57 George Washington, Address of George Washington, President of the United States and Late Commander-in-Chief of the American Army, to the People of the United States, Preparatory to His Declination (Baltimore: George and Henry S. Keatinge, 1796), pp. 22-23.
58 John Adams, The Works of John Adams, Second President of the United States, Charles Francis Adams, editor (Boston: Little, Brown, and Company, 1854), Vol. IX, p. 169, proclamation for a National Thanksgiving on March 23, 1798.
59 See, for example, William Parker Cutler and Julia Perkins Cutler, Life, Journal, and Correspondence of Rev. Manasseh Cutler (Cincinnati: Colin Robert Clarke & Co., 1888), Vol. II, p. 66, 119, in a letter to Dr. Joseph Torrey on January 3, 1803; see also his entry of December 12, 1802 (Vol. II, p. 113) and December 26, 1802 (Vol. II, p. 114); Bishop Claggett’s (Episcopal Bishop of Maryland) letter of February 18, 1801, available in the Maryland Diocesan Archives; The First Forty Years of Washington Society, Galliard Hunt, editor (New York: Charles Scribner’s Sons, 1906), p. 13; James Hutson, Religion and the Founding of the American Republic (Washington, D.C.: Library of Congress, 1998), p. 84; etc.
60 James Hutson, Religion and the Founding of the American Republic (Washington, D. C.: Library of Congress,1998), p. 89.
61 James Hutson, Religion and the Founding of the American Republic (Washington, D. C.: Library of Congress,1998), p. 89; see also John Quincy Adams, Memoirs of John Quincy Adams, Charles Francis Adams, editor (Philadelphia: J. B. Lippincott & Co., 1874), Vol. I, p. 265, October 23, 1803.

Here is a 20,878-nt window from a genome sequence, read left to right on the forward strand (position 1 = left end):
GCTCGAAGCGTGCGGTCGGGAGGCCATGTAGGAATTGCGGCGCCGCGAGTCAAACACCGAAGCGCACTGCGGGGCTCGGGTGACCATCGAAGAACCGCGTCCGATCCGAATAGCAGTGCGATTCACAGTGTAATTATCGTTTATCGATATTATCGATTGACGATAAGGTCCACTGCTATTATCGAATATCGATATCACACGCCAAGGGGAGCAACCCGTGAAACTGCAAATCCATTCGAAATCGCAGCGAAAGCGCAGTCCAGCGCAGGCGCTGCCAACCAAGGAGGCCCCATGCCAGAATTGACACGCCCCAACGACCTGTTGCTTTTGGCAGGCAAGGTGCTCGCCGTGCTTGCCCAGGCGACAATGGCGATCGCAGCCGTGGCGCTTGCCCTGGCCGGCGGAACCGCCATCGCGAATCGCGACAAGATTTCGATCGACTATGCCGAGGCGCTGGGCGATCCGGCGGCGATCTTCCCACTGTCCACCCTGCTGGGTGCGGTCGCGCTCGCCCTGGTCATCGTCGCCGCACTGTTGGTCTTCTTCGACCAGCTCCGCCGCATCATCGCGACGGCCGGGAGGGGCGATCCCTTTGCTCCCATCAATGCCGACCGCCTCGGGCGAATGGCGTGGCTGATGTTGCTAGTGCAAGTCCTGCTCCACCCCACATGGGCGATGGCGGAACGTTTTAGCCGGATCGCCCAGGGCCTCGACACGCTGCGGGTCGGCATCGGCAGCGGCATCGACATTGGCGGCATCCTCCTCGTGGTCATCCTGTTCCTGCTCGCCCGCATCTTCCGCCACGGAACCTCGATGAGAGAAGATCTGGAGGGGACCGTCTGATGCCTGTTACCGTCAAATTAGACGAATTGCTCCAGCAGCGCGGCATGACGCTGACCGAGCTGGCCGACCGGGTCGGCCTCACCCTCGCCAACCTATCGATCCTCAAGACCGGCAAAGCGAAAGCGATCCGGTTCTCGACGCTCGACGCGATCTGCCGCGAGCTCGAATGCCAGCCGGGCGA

62 Letter from Thomas Jefferson to Bishop Carroll (Sept. 3, 1801) (on file with the Library of Congress, #19,966).
63 American State Papers: Documents, Legislative and Executive of the Congress of the United States, Walter Lowrie and Matthew St. Claire Clarke, editors (Washington, D. C.: Gales and Seaton, 1832), Vol. IV, p. 687, “The Kaskaskia and Other Tribes”; Debates and Proceedings (Washington, D. C.: Gales and Seaton, 1851), 7th Cong., p. 1332, “An Act in addition to an act, entitled ‘An act in addition to an act regulating the grants of land appropriated for military services, and for the Society of the United Brethren for propagating the Gospel among the Heathen’”; Debates and Proceedings (Washington, D. C.: Gales and Seaton, 1851), 7th Cong., 2nd Sess. , p. 1602, “An Act to revive and continue in force an act, in addition to an act, Entitled ‘An act in addition to an act regulating the grants of land appropriated to military services, and for the Society of the United Brethren for propagating the Gospel among the Heathen,’ and for other purposes.”; Debates and Proceedings (Washington, D. C.: Gales and Seaton, 1852), 8th Cong., p. 1279, “An Act Granting Further Time for Locating Military Land Warrants, and for Other Purposes.”
64 Letter from Thomas Jefferson to the Nuns of the Order of St. Ursula at New Orleans on May 15, 1804, original on file with the New Orleans Parish.
65 American Presidency Project, “Ronald Reagan: Proclamation 5018 – Year of the Bible, 1983, February 3rd, 1983” (http://www.presidency.ucsb.edu/ws/?pid=40728); see the same quote in a proclamation from President George H. W. Bush on February 22, 1990, “International Year of Bible Reading,” in Code of Federal Regulations (Washington, DC: U. S. Government Printing Office, 1991), p. 21.
66 Abraham Lincoln, The Collected Works of Abraham Lincoln, Roy P. Basler, editor (New Brunswick, NJ:Rutgers University Press, 1953), Vol. VII, p. 542, reply to Loyal Colored People of Baltimore upon presentation of a Bible, September 7, 1864.
67 American Presidency Project, “William McKinley: Inaugural Address, March 4th, 1897”
(http://www.presidency.ucsb.edu/ws/index.php?pid=25827).
68 Theodore Roosevelt, American Ideals, The Strenuous Life, Realizable Ideals (New York: Charles Scribner’s Sons, 1926), pp. 498-499.
69 Woodrow Wilson, The Papers of Woodrow Wilson, Arthur S. Link, editor (Princeton, New Jersey: Princeton University Press, 1977), Vol. 23, p. 20, An Address in Denver on the Bible, May 7, 1911.